Presentation on theme: "Diane Owens Speaker/Consultant Step Up Your Social Security."— Presentation transcript:
Diane Owens Speaker/Consultant Step Up Your Social Security
On January 31, 1940, the first monthly retirement check was issued to Ida May Fuller in the amount of $22.54. Miss Fuller started collecting benefits at age 65 and lived to be 100 years old.
3 Part Social Insurance Program ◦ Retirement (at 62 or older) ◦ Disability (at any age) ◦ Survivors of deceased workers Mandatory Payroll Taxes ◦ Equal part from employer/employee ◦ Covers about 94% of workers/self-employed Defined Benefits ◦ Progressive formula replaces “lost” earnings ◦ Includes benefits for qualified family
Short-term solvency guaranteed. ◦ Trust Funds will continue to increase until 2025 and will pay full benefits through 2037. Long-term solvency still needs to be addressed. ◦ Fewer workers to beneficiaries: 3.2 to 1 now Will be 2.1 to 1 by 2031; 1.9 to 1 by 2085 ◦ Increased longevity at age 65: Projection for 2060 Average 3 years longer: Men 20.9 years & Women 23.1 years
If no changes are made, beginning in 2037 about 78% of benefits could still be paid from current year revenues. 2015 2025
“Choosing the Nation’s Fiscal Future” – Joint Report from NAPA/NRC and Title IV H.R. 4529 “The Roadmap for America’s Future Act of 2010”
Retains Social Insurance structure* No changes to disability or survivors benefits Outlines 4 options for sustainable solvency: 1.Reduces future rate of growth of benefits with no tax increases 2.Combination: $2 reduction in benefits for each $1 increase in payroll taxes 3.Combination: $1 reduction in benefits for each $2 increase in payroll taxes 4.Increases payroll taxes to fund current law scheduled benefits for future retirees *See Chapter 6 of Report at www.ourfiscalfuture.orgwww.ourfiscalfuture.org
Option 1: Reduce Growth of Future Benefits ◦ Raise Full Retirement Age to 67 in 2012 & index future increases to average life expectancy ◦ Phase-in higher minimum retirement age (now 62) ◦ Reduce Cost of Living raises by ~.3% ◦ Reduce growth in benefit rates for highest 70% of earners while protecting low earners Effects: ◦ No increase in taxes; benefits grow < real wages ◦ Medium earner benefits would replace 27% of average earnings in 2050 (compared to 40% now).
Option 4: Increase Payroll Taxes ◦ Raise taxable maximum to cover 90% of all earnings Currently at ~ 84% of earnings ◦ Raise combined tax rate gradually to 14.7% by 2080 ◦ Add 2 nd Tier (progressive) tax on earnings above maximum with no credit toward benefits: Start at 2% in 2012 and rise to 5.5% in 2060 Effects: ◦ Very high earners would see ~109% payroll tax increase by 2050. Current law taxes about 1/2 of their earnings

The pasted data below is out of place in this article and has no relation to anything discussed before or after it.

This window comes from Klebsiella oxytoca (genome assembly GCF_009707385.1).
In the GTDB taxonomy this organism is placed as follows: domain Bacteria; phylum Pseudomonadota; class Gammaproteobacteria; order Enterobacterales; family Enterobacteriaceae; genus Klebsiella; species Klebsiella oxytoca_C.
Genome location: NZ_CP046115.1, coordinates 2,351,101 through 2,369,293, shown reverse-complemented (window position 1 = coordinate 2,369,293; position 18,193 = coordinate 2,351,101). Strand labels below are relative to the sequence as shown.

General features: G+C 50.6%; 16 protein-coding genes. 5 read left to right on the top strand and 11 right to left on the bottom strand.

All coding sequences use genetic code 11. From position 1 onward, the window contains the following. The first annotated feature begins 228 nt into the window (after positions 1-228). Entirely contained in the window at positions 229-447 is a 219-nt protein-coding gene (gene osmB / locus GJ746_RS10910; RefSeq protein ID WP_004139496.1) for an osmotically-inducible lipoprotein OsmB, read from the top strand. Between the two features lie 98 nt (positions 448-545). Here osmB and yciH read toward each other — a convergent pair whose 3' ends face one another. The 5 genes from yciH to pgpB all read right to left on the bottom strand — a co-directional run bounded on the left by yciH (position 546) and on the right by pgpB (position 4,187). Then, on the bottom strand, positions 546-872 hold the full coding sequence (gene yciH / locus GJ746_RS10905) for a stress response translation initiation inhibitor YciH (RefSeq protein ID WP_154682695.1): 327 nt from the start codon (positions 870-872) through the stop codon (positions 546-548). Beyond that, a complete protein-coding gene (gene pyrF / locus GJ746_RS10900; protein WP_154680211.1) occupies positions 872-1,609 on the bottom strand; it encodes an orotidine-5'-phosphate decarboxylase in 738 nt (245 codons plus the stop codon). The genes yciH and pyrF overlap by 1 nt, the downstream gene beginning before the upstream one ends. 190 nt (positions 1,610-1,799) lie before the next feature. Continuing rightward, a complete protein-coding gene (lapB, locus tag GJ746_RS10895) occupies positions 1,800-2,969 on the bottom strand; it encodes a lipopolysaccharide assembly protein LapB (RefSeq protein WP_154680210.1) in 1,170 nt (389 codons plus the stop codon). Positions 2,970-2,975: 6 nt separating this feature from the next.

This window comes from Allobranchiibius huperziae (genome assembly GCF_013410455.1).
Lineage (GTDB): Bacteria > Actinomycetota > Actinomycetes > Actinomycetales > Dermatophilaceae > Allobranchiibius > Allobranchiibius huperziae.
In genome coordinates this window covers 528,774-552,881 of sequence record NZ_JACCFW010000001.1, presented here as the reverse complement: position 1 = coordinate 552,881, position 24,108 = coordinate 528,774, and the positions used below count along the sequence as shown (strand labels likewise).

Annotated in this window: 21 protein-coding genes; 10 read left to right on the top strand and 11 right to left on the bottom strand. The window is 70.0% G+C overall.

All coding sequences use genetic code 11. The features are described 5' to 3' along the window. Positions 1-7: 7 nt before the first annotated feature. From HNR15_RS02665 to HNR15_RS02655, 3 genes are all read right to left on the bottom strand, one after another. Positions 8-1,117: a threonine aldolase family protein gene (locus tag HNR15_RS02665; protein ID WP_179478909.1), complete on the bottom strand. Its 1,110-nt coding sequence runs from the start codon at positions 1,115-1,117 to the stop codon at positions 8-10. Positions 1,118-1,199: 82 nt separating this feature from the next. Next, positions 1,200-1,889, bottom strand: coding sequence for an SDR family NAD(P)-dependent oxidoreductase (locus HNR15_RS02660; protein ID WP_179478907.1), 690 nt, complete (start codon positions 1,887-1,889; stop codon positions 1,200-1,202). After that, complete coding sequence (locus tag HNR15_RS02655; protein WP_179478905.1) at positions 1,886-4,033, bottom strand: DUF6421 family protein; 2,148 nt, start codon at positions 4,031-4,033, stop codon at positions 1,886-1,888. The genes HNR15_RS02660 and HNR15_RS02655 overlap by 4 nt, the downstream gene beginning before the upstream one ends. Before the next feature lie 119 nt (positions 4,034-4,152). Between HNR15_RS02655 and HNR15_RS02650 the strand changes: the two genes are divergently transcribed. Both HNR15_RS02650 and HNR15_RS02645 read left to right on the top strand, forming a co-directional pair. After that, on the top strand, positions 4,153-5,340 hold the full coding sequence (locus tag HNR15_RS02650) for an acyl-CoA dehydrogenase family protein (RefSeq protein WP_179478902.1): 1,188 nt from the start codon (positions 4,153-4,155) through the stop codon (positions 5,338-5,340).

Modifies Benefit Computations in 2018: ◦ Reduce future growth in benefit rates: Link to CPI instead of National Average Wage ◦ Protect rates of low earners ◦ Raise Full Retirement Age to 67 earlier & index further increases to average life expectancy Modifies Revenue Provisions by: ◦ Subject total premium cost of employer health plans to payroll tax ◦ Transfer General Tax Revenue to/from Trust Funds as needed to maintain solvency
Establishes voluntary individual accounts: ◦ Allows workers under 55 to transfer part of payroll tax to personal account (PSA) Estimated 50% participation rate ◦ Offsets Social Security retirement/spousal/survivor benefits based on level of participation ◦ Invests assets in a PSA to be paid out as a life annuity on retirement (or to estate) ◦ Guarantees account balance when annuity begins would at least = contributions plus CPI-W increases (~ 2.8% per year).
Effects: ◦ Requires General Tax Fund transfers to Trust Fund from 2037 through 2056 ◦ Offset by Trust Fund transfers back to General Tax Fund 2063 through 2082 ◦ Eventually PSA offsets would reduce traditional retirement benefits to zero ◦ Effects on financial markets of increased demand for equities/bonds not clear ◦ See http://www.ssa.gov/OACT/solvency/index.htmlhttp://www.ssa.gov/OACT/solvency/index.html
Reduce Cost of Living Adjustments Change Benefit Computation Raise FRA to age 67 earlier, then increase to 68 or later Raise Payroll Tax Rates Raise Taxable Maximum Earnings Faster Cover all State & Local Government Employees Invest Trust Fund in Marketable Securities Change Taxation of Benefits to match Private Pensions Transition from Social Insurance program to smaller retirement benefit with voluntary personal account. See www.ssa.gov/OACT/solvency/provisions/index.htmlwww.ssa.gov/OACT/solvency/provisions/index.html